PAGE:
Due to the frequent bloody wars between France & Germany during 1870-1945 a number of European leaders in the late 1940's decided that the only way to secure a lasting peace between the two chief belligerent nations was to unite then economically & politically.
In 1950 the French Foreign Minister, Robert Shuman proposed & eventual union of all Europe, the first step of which would be the integration of the coal & steel industries of Western Europe. In 1951 the European Coal & Steel Community (E.C.S.C.)* was set up. The six countries in the E.C.S.C. were Belgium, France, Italy, West Germany, Luxembourg & The Netherlands. The power to take decisions about the coal & steel industry in these countries was placed in the hands of an independent, supranational body called the "High Authority", with Jean Monnet as its first President. These same six countries decided to go further & integrate other sectors of their economies, reason being that the E.C.S.C.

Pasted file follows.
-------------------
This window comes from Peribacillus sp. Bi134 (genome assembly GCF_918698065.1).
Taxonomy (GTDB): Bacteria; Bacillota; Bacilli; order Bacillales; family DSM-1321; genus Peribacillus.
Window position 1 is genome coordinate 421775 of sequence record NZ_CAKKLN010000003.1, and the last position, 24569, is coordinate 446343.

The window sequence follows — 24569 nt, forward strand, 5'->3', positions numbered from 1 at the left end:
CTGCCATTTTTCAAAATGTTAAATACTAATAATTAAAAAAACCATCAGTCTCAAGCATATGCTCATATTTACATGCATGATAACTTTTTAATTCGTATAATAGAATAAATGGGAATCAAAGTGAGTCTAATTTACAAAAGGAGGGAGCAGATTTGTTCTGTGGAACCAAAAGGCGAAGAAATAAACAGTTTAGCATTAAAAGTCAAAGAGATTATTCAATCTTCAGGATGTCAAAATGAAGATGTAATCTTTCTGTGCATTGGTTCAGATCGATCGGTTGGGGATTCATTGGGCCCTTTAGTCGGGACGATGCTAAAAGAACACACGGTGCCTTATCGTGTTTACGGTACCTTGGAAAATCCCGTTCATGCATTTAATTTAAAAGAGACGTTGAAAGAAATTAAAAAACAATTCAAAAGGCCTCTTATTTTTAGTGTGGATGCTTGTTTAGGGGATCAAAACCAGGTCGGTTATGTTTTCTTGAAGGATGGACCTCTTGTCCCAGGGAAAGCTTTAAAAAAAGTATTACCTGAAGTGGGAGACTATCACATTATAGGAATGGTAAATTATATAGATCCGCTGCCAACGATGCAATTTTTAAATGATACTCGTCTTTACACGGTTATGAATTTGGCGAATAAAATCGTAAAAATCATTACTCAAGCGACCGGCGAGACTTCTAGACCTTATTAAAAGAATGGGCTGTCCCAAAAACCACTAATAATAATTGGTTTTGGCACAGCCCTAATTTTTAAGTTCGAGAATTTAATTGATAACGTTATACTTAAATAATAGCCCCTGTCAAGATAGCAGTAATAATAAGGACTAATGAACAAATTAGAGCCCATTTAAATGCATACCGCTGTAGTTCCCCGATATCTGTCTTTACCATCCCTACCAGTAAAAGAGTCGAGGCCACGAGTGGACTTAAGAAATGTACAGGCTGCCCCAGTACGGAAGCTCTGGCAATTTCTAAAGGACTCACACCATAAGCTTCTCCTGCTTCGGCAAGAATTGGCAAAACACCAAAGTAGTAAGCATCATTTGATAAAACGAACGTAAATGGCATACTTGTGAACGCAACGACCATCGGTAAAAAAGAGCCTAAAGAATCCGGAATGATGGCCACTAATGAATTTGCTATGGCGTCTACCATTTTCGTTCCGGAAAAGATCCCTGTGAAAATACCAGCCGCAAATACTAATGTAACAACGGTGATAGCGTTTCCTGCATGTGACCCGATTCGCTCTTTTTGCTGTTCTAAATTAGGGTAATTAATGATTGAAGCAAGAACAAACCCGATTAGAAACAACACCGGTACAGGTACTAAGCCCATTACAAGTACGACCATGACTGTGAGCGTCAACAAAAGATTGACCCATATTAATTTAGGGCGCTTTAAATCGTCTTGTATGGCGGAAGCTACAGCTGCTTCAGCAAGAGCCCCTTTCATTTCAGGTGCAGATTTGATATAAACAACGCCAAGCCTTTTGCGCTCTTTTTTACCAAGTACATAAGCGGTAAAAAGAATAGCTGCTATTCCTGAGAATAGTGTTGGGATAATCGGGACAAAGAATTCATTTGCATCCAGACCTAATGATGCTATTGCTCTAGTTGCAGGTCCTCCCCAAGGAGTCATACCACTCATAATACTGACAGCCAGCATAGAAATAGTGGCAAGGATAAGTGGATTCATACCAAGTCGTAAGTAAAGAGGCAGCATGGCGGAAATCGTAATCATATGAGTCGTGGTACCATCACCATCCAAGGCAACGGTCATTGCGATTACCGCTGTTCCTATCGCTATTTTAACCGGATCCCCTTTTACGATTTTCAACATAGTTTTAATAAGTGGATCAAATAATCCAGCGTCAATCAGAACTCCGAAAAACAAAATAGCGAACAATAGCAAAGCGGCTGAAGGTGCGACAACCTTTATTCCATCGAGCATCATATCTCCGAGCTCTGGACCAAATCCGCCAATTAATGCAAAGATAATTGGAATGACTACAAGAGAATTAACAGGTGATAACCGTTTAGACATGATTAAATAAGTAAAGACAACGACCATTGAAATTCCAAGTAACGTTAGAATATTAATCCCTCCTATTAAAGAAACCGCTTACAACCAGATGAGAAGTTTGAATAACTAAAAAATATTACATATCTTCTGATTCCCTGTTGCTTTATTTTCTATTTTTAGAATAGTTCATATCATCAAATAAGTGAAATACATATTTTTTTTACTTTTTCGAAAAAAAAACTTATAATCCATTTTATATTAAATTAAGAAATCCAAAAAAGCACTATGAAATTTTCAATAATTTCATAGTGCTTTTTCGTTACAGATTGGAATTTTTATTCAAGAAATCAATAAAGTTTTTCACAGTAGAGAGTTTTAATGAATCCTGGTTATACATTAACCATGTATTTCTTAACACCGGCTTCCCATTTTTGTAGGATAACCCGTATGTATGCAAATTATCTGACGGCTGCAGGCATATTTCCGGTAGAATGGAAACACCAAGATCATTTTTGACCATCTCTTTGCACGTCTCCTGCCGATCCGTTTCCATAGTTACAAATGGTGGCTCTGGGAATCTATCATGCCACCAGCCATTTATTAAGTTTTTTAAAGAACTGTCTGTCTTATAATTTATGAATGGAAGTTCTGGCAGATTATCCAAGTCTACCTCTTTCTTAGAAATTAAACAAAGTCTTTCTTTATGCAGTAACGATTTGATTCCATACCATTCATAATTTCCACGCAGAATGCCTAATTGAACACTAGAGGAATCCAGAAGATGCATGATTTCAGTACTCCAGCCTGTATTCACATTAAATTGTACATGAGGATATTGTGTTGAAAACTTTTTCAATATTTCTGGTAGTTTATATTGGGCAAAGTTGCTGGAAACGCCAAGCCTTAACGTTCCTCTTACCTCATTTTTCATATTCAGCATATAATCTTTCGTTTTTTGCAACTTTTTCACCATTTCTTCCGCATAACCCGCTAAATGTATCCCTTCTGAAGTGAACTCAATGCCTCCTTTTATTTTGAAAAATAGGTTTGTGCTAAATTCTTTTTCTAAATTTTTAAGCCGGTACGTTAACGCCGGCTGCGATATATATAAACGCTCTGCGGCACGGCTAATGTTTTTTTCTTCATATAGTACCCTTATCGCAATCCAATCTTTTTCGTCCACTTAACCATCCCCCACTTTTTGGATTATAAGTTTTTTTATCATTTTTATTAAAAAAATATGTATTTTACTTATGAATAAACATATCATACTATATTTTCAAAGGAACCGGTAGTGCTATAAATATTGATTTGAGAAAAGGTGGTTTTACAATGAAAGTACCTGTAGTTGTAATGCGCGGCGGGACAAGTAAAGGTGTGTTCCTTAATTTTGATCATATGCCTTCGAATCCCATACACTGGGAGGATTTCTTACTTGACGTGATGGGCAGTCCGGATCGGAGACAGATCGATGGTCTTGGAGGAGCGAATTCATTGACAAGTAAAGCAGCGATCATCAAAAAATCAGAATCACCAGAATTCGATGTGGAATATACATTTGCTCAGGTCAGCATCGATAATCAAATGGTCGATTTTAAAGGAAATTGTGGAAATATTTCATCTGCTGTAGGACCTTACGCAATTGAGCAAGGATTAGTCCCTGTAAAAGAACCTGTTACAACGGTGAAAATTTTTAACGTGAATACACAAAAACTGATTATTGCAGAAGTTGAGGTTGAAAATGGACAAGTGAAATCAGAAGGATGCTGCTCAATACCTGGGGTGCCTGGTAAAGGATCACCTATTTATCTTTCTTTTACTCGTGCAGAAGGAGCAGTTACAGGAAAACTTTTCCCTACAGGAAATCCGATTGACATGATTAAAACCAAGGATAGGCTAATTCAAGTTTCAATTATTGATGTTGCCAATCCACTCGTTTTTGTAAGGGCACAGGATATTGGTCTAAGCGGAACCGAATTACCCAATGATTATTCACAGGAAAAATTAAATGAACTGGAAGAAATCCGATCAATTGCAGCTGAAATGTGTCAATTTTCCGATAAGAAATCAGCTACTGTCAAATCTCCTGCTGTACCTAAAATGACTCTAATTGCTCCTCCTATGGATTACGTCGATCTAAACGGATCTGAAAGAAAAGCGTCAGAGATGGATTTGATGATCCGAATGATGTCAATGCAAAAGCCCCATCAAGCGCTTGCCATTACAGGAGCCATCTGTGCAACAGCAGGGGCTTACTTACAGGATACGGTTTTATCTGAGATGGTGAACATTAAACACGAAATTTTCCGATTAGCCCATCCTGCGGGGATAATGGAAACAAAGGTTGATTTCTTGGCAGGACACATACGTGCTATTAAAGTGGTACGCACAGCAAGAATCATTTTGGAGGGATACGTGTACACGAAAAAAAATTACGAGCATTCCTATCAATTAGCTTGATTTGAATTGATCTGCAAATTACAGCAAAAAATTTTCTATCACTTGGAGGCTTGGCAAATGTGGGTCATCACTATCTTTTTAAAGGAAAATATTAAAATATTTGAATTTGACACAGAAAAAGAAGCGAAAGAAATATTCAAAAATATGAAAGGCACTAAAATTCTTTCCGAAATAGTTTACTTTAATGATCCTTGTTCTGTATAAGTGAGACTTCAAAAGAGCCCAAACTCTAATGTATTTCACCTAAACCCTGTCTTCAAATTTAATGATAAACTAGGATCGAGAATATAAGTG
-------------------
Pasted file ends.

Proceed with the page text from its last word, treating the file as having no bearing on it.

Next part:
was such a success. Since, the European Atomic Energy Community (E.U.R.A.T.O.M.)* & the European Economic Community (E.E.C.)* were formed as in 1957 the six countries signed the Treaties of Rome & began to eliminate trade barriers by forming a common market. In 1967 the institutions of the three European communities were merged, called the European Community (E.C.), with a single commission & a single council of Ministers as well as the European Parliament. Members of the European Parliament were initially selected by national parliaments, but in 1979 the first direct elections were undertaken & they have been held every five years since.
In 1973, the first enlargement of the E.C. took place with the addition of Denmark, Ireland & the United Kingdom. The 1980's saw further membership expansion with Greece joining in 1981, Spain & Portugal in 1986.